How often have you walked into a store and been tempted to buy a matching top, skirt, and trousers? Or just couldn’t decide which one to take?
Many designers do matching patterns as a way of spreading the cost of buying the fabric. The minimum orders required by some fabric companies then lead the designers of high street chains to say – what else would this look good in? – whereas high end designers generally do this on purpose. Have you ever been in a store and fallen in love with the fabric first, which then leads to the harder decision of what to buy it in?
I had some drawstring silk pyjamas trousers from Zara that came with a matching shirt that I lived in. I had all three sizes and wore them for travelling, filming, and literally to go to sleep in. It was the perfection of the small geometric print of the fabric that sold me, but also that en masse the print was not overwhelming.
COS also tend to make tops and skirts from the same fabric, they don’t necessarily hang them together, and sometimes you will find that you see a shirt from one season and the skirt from the next. Here I have on exactly that, but with the addition of a belt, it morphs into a dress.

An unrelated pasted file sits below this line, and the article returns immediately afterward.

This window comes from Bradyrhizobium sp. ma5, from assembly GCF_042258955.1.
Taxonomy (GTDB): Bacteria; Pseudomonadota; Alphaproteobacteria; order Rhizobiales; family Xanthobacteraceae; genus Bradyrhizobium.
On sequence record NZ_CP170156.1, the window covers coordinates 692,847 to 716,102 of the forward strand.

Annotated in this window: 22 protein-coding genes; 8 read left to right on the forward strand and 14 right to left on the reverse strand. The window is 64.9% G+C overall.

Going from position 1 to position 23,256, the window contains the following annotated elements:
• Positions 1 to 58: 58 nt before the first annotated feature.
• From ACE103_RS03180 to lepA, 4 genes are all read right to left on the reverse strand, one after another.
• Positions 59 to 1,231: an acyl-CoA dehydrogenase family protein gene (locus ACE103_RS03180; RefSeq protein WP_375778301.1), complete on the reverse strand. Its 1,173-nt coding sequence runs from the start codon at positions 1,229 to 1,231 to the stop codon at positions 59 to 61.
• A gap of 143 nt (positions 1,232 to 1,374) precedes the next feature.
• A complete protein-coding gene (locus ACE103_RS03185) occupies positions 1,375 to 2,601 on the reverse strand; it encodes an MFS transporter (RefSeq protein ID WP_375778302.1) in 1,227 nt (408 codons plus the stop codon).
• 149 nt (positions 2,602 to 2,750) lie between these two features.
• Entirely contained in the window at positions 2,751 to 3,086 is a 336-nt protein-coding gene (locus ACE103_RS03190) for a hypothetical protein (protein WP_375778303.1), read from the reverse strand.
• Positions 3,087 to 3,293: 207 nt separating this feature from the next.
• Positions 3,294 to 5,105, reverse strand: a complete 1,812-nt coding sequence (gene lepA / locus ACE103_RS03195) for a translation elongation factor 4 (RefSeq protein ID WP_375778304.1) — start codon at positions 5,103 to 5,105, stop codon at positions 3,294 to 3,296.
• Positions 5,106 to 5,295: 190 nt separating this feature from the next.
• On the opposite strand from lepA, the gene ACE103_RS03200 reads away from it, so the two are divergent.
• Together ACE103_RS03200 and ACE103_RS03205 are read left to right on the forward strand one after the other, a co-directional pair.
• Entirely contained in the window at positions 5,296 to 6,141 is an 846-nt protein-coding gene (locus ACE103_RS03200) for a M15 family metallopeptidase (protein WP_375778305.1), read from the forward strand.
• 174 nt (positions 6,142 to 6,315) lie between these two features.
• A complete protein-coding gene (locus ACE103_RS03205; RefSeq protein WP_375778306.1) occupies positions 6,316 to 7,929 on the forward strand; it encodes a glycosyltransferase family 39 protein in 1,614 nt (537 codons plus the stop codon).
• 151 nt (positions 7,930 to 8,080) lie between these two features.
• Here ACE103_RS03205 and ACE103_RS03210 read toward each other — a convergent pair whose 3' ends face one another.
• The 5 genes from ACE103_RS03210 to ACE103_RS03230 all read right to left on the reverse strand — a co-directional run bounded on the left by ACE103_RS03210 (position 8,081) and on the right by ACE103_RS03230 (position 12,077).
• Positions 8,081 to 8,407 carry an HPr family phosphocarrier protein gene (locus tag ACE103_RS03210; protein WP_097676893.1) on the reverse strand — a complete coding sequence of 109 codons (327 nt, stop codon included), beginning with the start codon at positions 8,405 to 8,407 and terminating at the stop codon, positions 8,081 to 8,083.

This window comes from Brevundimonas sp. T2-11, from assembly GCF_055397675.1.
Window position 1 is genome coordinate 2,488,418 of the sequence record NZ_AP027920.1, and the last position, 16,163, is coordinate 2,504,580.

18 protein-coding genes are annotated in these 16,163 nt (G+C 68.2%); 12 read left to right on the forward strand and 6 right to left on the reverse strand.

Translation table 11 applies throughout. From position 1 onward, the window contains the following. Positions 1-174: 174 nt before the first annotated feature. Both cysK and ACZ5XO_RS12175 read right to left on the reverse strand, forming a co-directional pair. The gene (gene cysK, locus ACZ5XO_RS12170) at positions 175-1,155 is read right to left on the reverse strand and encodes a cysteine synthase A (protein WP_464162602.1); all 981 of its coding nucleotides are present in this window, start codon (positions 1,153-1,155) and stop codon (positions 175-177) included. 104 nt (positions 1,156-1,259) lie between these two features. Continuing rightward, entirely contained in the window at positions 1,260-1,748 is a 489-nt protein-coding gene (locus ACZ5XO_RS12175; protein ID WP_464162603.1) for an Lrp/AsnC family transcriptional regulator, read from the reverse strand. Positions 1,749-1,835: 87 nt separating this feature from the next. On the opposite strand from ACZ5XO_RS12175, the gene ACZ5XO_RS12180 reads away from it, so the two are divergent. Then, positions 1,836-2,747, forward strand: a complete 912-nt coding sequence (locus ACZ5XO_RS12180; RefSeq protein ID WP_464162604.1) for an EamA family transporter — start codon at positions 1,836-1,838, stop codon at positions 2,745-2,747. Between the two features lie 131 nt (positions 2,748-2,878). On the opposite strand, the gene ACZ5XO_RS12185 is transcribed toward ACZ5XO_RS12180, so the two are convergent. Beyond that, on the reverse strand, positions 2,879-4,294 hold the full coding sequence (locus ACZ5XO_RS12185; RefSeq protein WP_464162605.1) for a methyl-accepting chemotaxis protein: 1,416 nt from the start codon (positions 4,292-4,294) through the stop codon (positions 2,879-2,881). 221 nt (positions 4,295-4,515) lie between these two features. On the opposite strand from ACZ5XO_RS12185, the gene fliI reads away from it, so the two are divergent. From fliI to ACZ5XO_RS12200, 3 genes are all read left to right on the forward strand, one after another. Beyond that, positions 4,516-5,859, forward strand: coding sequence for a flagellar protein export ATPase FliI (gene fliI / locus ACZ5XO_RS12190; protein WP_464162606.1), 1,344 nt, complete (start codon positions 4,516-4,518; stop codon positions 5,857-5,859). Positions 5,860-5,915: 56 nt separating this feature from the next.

The fabric that I am totally in love with is this skirt and top from Maje. A mixture of whimsical chiffon and pulled out puffballs of fluff, don’t quite know how else to describe this fabric, but please feel free to tell me. I bought the top and skirt, and again with the right belt, where all semblance of a waistband is removed, voila it became the most perfect of summer dresses. A little princessy but not too mutton. The length of the hem giving a hint of more leg, but disguising the unwanted details.
Do look out for matching, but remember to make sure that you can wear the print on your whole body. I made the mistake last week of going back to buy a shirt for some grey patterned Stella silk trousers, and my boyfriend said ‘Too, too much…’ Having not tried them on together, I then had a good look, and thought ‘He’s so so right….’